HomeFinanceHow to conquer the fear of spending

How to conquer the fear of spending

Many Australians work and save hard for their retirement nest egg, but that doesn’t mean they enjoy spending it.

The 2023 Intergenerational Report released in August last year found a quarter of retirees will die with their superannuation intact.

When releasing the report, Treasurer Jim Chalmers said retirees were living too frugally because they feared they would run out of super before they died.

So if you have a decent retirement nest egg, but have been too hesitant to spend it, what are some tactics to help you begin to enjoy your money?

Get some advice

Financial planning doesn’t come cheap, but if you are feeling unsure of your finances then some professional reassurances about what you can spend is a saving in the long run.

A good personal financial adviser may also be able to recommend switching some of your assets around to provide more income or ways to minimise tax.

Set goals

Too much of feeling unsure about your finances is not having goals in mind.

What do you want your money to do? Do you want it to make your life more comfortable, or do you want it to make life more enjoyable? The difference could be a renovation of your home, or taking your first skydive.

Buy experiences

You probably don’t need any more stuff. Why not spend it on making memories? It doesn’t have to be a skydive, it could be a winery tour or spoiling the grandkids with a trip to an amusement park.  

Buying goods only gives you a short-term buzz, but spending money on an experience provides the thrill of anticipation, the enjoyment of the moment and then all the wonderful memories to dwell on after.

Don’t rush in

If you want to enjoy spending, start small. Want to pick up a new hobby? Take a class at your local U3A. Thinking about travelling more? Take a few overnighters to destinations you have always wanted to visit and build up from there.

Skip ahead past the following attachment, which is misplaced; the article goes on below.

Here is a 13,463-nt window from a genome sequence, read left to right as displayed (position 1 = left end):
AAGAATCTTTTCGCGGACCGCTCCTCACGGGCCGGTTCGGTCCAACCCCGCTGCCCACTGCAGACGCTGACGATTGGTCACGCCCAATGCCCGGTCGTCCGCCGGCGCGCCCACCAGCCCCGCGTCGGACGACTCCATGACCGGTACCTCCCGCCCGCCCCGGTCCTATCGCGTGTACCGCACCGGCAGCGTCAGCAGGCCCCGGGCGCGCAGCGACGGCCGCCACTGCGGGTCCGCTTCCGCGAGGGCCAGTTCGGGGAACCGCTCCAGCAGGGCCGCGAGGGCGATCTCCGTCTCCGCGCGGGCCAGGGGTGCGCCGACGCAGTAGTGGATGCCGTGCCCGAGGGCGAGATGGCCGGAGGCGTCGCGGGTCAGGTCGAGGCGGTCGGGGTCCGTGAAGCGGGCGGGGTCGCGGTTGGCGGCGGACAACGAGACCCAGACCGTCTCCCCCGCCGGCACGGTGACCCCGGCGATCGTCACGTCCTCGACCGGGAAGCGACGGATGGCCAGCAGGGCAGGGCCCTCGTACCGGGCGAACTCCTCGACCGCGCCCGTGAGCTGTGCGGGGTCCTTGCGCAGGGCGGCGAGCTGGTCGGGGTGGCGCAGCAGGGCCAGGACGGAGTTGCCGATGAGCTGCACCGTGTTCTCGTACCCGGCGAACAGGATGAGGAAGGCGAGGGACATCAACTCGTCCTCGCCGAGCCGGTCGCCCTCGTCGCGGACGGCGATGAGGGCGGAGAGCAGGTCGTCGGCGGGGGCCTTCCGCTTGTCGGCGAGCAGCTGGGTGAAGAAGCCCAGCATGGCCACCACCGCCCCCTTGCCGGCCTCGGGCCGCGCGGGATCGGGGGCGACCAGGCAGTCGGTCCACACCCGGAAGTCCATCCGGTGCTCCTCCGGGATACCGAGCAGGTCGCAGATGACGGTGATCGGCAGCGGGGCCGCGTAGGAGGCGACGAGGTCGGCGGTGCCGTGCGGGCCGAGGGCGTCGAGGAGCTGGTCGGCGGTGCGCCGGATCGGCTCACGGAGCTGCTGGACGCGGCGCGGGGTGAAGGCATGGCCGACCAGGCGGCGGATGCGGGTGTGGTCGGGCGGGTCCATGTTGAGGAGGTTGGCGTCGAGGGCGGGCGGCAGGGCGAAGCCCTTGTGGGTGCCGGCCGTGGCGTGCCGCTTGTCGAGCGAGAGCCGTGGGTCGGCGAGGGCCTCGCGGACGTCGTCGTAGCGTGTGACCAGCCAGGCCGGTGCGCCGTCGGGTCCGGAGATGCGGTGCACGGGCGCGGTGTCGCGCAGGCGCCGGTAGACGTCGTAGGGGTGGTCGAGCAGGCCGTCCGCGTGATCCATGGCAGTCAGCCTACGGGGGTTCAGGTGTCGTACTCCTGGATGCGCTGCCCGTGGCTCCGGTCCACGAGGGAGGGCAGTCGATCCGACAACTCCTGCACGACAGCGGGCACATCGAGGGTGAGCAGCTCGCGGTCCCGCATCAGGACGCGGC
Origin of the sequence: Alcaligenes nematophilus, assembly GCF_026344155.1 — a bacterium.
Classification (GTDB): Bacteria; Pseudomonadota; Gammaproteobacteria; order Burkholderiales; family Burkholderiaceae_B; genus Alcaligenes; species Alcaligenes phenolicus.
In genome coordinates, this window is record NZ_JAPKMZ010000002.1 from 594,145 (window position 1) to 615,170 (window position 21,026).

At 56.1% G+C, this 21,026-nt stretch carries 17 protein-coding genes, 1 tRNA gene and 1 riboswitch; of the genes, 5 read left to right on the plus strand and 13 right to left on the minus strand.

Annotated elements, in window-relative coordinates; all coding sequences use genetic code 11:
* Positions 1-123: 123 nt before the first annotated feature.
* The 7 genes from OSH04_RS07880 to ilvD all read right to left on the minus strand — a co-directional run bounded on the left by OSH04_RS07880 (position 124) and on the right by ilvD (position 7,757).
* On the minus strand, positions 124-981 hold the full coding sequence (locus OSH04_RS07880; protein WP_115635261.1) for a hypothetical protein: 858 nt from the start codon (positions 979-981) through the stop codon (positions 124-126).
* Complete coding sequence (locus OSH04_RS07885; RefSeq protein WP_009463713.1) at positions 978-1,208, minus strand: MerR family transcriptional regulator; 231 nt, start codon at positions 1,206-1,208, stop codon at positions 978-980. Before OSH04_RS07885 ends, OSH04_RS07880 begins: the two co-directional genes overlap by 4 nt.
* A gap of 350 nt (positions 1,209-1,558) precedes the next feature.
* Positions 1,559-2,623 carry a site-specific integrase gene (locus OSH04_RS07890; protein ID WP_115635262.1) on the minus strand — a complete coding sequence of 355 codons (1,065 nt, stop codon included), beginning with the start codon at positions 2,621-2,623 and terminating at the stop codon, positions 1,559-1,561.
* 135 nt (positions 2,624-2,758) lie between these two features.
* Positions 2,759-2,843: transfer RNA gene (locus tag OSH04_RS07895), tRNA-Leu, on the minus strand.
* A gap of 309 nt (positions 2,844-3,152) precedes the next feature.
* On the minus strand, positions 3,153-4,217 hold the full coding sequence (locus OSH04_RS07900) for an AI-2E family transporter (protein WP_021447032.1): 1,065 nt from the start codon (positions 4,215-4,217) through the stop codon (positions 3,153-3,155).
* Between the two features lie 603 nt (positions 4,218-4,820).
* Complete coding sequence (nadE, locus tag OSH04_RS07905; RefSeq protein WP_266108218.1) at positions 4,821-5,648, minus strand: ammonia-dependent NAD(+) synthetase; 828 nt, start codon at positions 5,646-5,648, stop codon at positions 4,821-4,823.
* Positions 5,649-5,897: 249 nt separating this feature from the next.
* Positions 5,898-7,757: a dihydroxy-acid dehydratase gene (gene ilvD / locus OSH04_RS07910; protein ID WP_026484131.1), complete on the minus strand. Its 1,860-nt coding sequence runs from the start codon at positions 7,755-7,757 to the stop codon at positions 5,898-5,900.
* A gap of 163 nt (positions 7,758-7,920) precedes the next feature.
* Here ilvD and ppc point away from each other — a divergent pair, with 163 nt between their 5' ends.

Taking things slowly can raise your anticipation as well as weed out the things you don’t enjoy spending money on.

Back to the future

What did you enjoy doing before you had the responsibilities of a family and work? Was it cars? A craft or sport? Why not go back to that?

Buy a vintage car and restore it. Join a group specialising in your hobby, or join a sports club.

You may no longer be able to compete in surf lifesaving, but you could be an official at an event.

And many sports have veterans and ‘masters’ divisions, or even ‘walking’ sports such as walking hockey or walking soccer. I still play hockey, and at age 55 I am one of the youngest on my veteran’s team.

Some sports such as fishing have dedicated tours and you can always take a trip away to see your favourite sports team.

Spoil friends and family

If you enjoy bringing happiness to those around you, why not treat them to a special event such as a meal at a good restaurant or tickets to the theatre?

Or it could be as simple as handing out some extra spending money for family members off on a holiday or buying an unexpected gift for a friend.

Buy time

Well, you can’t buy time, otherwise none of us would die, but you can buy free time.

Pay other people to do the tasks you don’t want to do such as cleaning or house maintenance.

This could remove an unpleasant task from your to-do list and give you the opportunity to do something you want to do.

Do you enjoy spending or do you get a kick out of being frugal? Why not share your experience in the comments section below?

Also read: How to use your home equity to invest in real estate

Jan Fisher
Jan Fisherhttp://www.yourlifechoices.com.au/author/JanFisher
Accomplished journalist, feature writer and sub-editor with impressive knowledge of the retirement landscape, including retirement income, issues that affect Australians planning and living in retirement, and answering YLC members' Age Pension and Centrelink questions. She has also developed a passion for travel and lifestyle writing and is fast becoming a supermarket savings 'guru'.


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